Players to watch: Burkina Faso – Alain Traore (F, Lorient), Jonathan Pitroipa (W, Rennes), Bakary Kone (D, Lyon); Ghana – Asamoah Gyan (F, Al Ain), Kwadwo Asamoah (M, Juventus), Wakaso Mubarak (W, Espanyol)

source: Getty Images2:30 p.m. – England vs. Brazil (London)

It’s England. It’s Brazil. So it’s a big deal, right? Given the other games on the Wednesday’s schedule, I’m having trouble justifying too much excitement for this one, even if it’s going to be Ashley Cole’s 100th cap. Slowly, he’s catching up to Beckham’s 115. We’ll see if he can hold Leighton Baines off long enough.

Players to watch: Brazil – Neymar (right, F, Santos), Ronaldinho (M, Atletico Mineiro), David Luiz (D, Chelsea); England – Wayne Rooney (F, Manchester United), Steven Gerrard (M, Liverpool), Joe Hart (G, Manchester City)

2:30 p.m. – Netherlands vs. Italy (Amsterdam)

Louis van Gaal’s continued Oranje makeover will be reflected in his lineup on Wednesday. The omission of a player like Wesley Sneijder isn’t surprising, but players like John Heitenga and Nigel de Jong are also finding it difficult to re-establish their place in this team. The likes of Adam Maher, Stefan de Vrii and Bruno Martins Indi are likely to see time against a talent-rich Italian attack.

Players to watch: Netherlands – Robin van Persie (F, Manchester United), Kevin Strootman (M, PSV), Ron Vlaar (D, Aston Villa); Italy – Mario Balotelli (F, Milan), Andrea Pirlo (M, Juventus), Gianluigi Buffon (G, Juventus)

3:00 p.m. – France vs. Germany (Paris)

This is a great test for both sides. While Joachim Löw may take this chance to look at some players who don’t normally make his starting XI (perhaps giving Rene Adler a start in goal for Manuel Neuer), Germany has still reached a level where they should expect to go on the road and perform well even against the France’s world (and even in a friendly). France have gotten results from Spain and Italy in their last two matches. Another strong performance will further consolidate the team behind Didier Deschamps.

Players to watch: Germany – Mesut Ozil (M, Real Madrid), Philipp Lahm (D, Bayern Munich), Thömas Müller (F/M, Bayern Munich); France – Karim Benzema (F, Real Madrid), Franck Ribery (W, Bayern Munich), Hugo Lloris (G, Tottenham)

4:00 p.m. – Honduras vs. United States (San Pedro Sula)

Steve’s got you covered on this one:

source: Reuters9:00 p.m. – Panama vs. Costa Rica (Panama City)

Panama’s the newcomer to this level of the tournament (the one team in the final round that didn’t qualify for 2009’s Hex), but as they showed at the 2011 Gold Cup, they’ve got the players to qualify for Brazil. One of the keys will be getting three points at home instead of settling for draws. Against an experienced Ticos team, Julio Valdés will need to make his team rises to the occasion. By the opening whistle, Panama’s players need to realize the stakes. Slipping in round one could come back to haunt them in November.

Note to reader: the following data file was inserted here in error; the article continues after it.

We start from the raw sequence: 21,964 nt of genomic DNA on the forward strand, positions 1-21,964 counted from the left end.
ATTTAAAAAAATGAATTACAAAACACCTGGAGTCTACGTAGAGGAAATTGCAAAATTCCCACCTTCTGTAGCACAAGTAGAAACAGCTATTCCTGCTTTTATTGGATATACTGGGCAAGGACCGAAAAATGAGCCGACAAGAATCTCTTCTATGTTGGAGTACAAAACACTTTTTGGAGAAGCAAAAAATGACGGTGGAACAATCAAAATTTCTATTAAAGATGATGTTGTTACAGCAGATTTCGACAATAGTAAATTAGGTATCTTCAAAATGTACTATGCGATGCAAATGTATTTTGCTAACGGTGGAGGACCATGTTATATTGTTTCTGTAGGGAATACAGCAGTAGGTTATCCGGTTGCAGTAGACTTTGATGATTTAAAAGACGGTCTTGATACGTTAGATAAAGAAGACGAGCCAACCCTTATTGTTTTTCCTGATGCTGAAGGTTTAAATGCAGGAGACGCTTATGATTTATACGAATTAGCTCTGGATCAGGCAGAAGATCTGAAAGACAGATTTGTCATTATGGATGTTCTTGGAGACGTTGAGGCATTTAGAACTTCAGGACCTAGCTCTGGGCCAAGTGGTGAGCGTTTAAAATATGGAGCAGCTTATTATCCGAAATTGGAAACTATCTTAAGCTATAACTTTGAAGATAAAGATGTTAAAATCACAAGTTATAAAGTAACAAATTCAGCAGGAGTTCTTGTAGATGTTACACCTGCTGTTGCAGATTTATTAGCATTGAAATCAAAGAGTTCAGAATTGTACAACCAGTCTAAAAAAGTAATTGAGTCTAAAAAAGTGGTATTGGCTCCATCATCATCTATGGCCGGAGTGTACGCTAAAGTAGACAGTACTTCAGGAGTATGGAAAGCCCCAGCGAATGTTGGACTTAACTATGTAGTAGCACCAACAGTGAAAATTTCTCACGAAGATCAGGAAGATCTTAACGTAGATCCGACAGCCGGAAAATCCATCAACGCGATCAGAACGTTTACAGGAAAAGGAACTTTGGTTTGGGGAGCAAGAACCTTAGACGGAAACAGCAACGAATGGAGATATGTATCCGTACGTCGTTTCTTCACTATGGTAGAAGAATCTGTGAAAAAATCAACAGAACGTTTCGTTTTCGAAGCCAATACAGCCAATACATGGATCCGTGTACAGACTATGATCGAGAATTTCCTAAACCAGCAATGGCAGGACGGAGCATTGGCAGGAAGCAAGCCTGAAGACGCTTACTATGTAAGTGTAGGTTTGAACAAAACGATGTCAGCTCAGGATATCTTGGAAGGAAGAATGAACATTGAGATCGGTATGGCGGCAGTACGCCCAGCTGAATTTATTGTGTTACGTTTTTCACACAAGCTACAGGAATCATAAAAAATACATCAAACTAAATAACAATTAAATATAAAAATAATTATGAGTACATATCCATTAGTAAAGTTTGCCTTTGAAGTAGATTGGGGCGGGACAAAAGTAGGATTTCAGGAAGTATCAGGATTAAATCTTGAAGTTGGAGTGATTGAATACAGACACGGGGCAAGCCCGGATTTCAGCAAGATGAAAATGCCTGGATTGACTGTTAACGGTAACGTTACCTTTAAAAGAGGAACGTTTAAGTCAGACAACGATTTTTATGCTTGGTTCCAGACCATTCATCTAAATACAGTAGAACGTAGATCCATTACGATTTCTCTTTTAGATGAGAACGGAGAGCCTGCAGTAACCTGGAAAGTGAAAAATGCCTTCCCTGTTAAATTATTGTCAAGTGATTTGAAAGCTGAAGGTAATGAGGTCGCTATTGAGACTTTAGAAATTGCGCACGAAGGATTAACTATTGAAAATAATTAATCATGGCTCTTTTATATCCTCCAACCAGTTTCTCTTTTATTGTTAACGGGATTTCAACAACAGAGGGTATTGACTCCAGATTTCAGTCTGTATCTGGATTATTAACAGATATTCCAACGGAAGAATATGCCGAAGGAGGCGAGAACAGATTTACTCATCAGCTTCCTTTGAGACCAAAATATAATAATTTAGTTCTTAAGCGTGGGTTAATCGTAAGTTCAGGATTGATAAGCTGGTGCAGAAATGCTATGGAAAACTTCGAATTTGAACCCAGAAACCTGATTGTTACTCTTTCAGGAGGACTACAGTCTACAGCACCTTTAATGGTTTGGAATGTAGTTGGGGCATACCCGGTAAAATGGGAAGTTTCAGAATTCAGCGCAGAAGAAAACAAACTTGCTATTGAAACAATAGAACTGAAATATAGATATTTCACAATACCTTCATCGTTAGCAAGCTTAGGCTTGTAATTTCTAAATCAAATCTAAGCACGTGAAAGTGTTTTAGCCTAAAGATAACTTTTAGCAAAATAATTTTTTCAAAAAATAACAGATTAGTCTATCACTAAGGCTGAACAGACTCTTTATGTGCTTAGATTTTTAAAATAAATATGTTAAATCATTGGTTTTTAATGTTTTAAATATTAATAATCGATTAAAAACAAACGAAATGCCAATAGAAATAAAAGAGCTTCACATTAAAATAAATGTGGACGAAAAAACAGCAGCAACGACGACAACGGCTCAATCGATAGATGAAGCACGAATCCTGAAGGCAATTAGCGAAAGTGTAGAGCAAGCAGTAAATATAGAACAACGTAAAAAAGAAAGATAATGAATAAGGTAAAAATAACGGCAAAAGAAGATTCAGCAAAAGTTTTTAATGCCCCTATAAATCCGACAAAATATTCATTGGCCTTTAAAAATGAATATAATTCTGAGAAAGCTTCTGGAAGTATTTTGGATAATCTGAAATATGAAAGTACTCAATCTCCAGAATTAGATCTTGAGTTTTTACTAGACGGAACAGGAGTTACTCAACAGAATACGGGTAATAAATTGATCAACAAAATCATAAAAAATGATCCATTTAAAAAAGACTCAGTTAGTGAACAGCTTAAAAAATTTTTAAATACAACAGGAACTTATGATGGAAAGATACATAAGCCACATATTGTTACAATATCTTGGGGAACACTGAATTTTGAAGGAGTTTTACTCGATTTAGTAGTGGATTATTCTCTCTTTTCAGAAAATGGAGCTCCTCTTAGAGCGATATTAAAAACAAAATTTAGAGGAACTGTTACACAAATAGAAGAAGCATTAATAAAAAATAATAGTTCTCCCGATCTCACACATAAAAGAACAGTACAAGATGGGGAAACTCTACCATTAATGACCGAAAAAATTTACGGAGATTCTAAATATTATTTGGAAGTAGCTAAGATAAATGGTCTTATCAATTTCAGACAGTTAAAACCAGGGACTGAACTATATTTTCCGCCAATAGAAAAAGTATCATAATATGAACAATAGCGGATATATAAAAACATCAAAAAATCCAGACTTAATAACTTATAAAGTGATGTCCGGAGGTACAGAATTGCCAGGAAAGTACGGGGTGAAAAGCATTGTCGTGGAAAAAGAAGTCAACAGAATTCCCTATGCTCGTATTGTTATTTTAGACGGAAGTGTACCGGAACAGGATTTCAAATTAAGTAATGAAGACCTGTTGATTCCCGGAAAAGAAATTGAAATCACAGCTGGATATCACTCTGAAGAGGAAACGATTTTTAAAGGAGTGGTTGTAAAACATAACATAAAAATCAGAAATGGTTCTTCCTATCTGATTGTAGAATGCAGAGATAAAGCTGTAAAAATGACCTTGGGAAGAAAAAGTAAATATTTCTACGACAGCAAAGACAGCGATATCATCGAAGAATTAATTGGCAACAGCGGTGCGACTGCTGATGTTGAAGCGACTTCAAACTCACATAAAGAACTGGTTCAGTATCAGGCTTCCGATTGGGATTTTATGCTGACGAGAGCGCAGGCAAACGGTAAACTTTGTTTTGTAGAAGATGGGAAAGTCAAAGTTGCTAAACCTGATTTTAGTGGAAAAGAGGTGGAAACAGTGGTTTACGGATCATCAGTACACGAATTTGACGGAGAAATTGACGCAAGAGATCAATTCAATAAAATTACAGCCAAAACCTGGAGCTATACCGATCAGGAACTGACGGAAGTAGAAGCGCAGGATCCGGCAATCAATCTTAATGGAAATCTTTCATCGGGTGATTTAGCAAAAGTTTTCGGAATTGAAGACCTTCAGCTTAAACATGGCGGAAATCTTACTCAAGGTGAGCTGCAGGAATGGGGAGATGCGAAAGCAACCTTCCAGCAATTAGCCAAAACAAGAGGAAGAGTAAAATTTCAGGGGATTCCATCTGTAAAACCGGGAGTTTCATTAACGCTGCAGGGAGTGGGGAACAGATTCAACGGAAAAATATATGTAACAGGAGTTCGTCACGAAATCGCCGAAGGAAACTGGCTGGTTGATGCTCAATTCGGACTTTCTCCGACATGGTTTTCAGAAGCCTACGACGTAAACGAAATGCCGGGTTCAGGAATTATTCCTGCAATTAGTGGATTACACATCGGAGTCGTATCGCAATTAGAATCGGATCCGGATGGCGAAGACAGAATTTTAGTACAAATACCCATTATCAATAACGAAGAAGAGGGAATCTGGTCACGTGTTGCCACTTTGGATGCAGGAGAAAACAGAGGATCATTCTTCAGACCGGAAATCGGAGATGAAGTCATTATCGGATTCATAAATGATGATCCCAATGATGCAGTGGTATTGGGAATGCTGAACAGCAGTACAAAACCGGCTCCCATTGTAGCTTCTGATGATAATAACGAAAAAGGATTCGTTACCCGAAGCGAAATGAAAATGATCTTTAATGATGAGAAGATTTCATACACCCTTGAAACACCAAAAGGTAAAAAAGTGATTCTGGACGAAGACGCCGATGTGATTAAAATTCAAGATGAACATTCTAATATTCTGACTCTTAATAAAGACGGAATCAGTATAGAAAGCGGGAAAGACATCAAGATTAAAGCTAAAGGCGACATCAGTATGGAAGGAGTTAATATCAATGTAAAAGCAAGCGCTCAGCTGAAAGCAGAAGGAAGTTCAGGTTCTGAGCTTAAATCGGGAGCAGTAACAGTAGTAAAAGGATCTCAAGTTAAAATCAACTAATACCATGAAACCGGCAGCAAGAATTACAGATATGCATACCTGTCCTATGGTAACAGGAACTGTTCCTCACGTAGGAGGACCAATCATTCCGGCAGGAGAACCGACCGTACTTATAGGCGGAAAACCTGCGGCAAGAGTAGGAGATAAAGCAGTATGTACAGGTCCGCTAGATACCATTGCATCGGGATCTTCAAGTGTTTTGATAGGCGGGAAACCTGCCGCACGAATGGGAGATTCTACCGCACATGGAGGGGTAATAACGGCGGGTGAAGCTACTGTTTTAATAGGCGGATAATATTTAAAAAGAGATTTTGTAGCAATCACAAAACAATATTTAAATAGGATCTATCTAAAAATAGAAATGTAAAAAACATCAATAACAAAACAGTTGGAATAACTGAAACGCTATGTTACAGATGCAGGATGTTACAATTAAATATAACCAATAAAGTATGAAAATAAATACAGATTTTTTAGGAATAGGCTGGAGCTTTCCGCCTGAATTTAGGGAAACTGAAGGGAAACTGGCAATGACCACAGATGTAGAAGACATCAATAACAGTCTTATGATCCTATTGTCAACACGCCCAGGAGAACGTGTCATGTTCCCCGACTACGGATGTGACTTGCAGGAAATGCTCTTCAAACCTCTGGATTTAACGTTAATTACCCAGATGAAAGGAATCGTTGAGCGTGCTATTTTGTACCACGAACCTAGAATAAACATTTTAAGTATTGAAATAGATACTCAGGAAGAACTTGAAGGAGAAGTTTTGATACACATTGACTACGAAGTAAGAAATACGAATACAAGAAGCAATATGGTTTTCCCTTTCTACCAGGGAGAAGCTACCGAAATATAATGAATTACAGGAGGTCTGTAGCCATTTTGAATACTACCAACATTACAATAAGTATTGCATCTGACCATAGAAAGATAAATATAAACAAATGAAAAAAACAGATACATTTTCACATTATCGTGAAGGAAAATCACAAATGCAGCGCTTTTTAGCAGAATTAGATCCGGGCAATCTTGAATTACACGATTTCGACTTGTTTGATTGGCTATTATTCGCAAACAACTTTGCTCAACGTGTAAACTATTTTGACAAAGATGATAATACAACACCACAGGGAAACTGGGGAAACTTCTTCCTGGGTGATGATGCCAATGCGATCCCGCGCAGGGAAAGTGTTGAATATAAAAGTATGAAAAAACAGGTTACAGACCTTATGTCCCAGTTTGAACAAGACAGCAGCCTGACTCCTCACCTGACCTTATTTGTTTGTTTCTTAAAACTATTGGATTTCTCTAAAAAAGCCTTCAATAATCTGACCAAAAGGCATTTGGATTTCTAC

Players to watch: Panama – Blas Perez (right, F, FC Dallas), Gabriel Gomez (M, Junior), Felipe Baloy (D, Santos Laguna); Costa Rica – Bryan Ruiz (F, Fulham), Alvaro Saborio (F, Real Salt Lake), Michael Umaña (D, Saprissa)

9:30 p.m. – Mexico vs. Jamaica (Mexico City)

This could get ugly. Jamaica would have a hard time matching up with El Tri under normal circumstances, but this is the Hex opener, on the road, against a Mexico team that has gone beyond winning. This team is starting to push itself for results. They not only want three points from these games, they want to perform in a way that puts them in a conversation with the world’s best. Unless something fluke-y happens early, this should be a multi-goal victory for the tournament favorites.

Players to watch: – Giovani dos Santos (F, Mallorca), Javier Hernandez (F, Manchester United), Hector Moreno (D, Espanyol); Jamaica – Rodolph Austin (M, Leeds United), Nyron Noseworthy (D, Watford), Jason Morrison (M, Aelesunds)

New Zealand women footballers rebel against national coach

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Wellington, New Zealand (AP) Only weeks after New Zealand Football made headlines by signing a revolutionary equal pay deal with its female players, the organization is facing a mutiny by members of its women’s team against the national coach.

[ MORE: Latest 2018 World Cup news ] 

New Zealand Football confirmed on Tuesday it had received a letter signed by a number of New Zealand players complaining about the methods and tactics employed by Austria-born coach Andreas Heraf.

The complaints follow the New Zealand team’s recent 3-1 loss at home to Japan. Heraf angered his players, and fans of the Football Ferns national team, by taking an entirely defensive game plan into the rare home international.

Heraf then further angered his players with comments defending his approach.

He said there was “a big difference in quality” between the New Zealand and Japanese players and that New Zealand “will never have that quality” to compete with top teams like Japan. He said the scoreline might have been 8-0 if New Zealand had not adopted a defensive approach.